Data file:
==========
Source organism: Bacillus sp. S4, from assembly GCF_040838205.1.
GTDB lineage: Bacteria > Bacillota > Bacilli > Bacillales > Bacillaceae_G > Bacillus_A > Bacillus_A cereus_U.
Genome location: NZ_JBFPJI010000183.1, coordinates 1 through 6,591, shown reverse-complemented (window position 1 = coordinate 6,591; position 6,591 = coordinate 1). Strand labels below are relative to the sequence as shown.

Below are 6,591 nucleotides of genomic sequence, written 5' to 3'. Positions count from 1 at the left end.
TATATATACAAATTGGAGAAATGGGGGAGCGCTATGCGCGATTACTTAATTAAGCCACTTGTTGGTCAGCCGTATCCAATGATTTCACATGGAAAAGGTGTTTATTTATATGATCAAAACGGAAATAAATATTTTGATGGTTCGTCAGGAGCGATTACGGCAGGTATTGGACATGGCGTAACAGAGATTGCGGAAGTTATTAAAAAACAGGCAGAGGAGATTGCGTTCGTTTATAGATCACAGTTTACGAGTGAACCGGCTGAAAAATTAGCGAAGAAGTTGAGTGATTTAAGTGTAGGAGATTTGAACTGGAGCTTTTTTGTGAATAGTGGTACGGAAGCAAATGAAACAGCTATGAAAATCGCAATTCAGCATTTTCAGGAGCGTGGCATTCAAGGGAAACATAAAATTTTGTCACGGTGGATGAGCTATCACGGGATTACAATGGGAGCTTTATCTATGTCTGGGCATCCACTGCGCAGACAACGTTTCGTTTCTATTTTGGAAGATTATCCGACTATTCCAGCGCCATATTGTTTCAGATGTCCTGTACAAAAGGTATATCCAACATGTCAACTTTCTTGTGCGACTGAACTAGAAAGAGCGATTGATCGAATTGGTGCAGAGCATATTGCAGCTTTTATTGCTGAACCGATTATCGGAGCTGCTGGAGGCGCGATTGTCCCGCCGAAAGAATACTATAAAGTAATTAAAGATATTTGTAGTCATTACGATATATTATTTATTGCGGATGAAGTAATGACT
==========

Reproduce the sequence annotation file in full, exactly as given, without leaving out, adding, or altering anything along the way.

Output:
Source organism: Bacillus sp. S4, from assembly GCF_040838205.1.
GTDB lineage: Bacteria > Bacillota > Bacilli > Bacillales > Bacillaceae_G > Bacillus_A > Bacillus_A cereus_U.
Genome location: NZ_JBFPJI010000183.1, coordinates 1 through 6,591, shown reverse-complemented (window position 1 = coordinate 6,591; position 6,591 = coordinate 1). Strand labels below are relative to the sequence as shown.

Below are 6,591 nucleotides of genomic sequence, written 5' to 3'. Positions count from 1 at the left end.
TATATATACAAATTGGAGAAATGGGGGAGCGCTATGCGCGATTACTTAATTAAGCCACTTGTTGGTCAGCCGTATCCAATGATTTCACATGGAAAAGGTGTTTATTTATATGATCAAAACGGAAATAAATATTTTGATGGTTCGTCAGGAGCGATTACGGCAGGTATTGGACATGGCGTAACAGAGATTGCGGAAGTTATTAAAAAACAGGCAGAGGAGATTGCGTTCGTTTATAGATCACAGTTTACGAGTGAACCGGCTGAAAAATTAGCGAAGAAGTTGAGTGATTTAAGTGTAGGAGATTTGAACTGGAGCTTTTTTGTGAATAGTGGTACGGAAGCAAATGAAACAGCTATGAAAATCGCAATTCAGCATTTTCAGGAGCGTGGCATTCAAGGGAAACATAAAATTTTGTCACGGTGGATGAGCTATCACGGGATTACAATGGGAGCTTTATCTATGTCTGGGCATCCACTGCGCAGACAACGTTTCGTTTCTATTTTGGAAGATTATCCGACTATTCCAGCGCCATATTGTTTCAGATGTCCTGTACAAAAGGTATATCCAACATGTCAACTTTCTTGTGCGACTGAACTAGAAAGAGCGATTGATCGAATTGGTGCAGAGCATATTGCAGCTTTTATTGCTGAACCGATTATCGGAGCTGCTGGAGGCGCGATTGTCCCGCCGAAAGAATACTATAAAGTAATTAAAGATATTTGTAGTCATTACGATATATTATTTATTGCGGATGAAGTAATGACT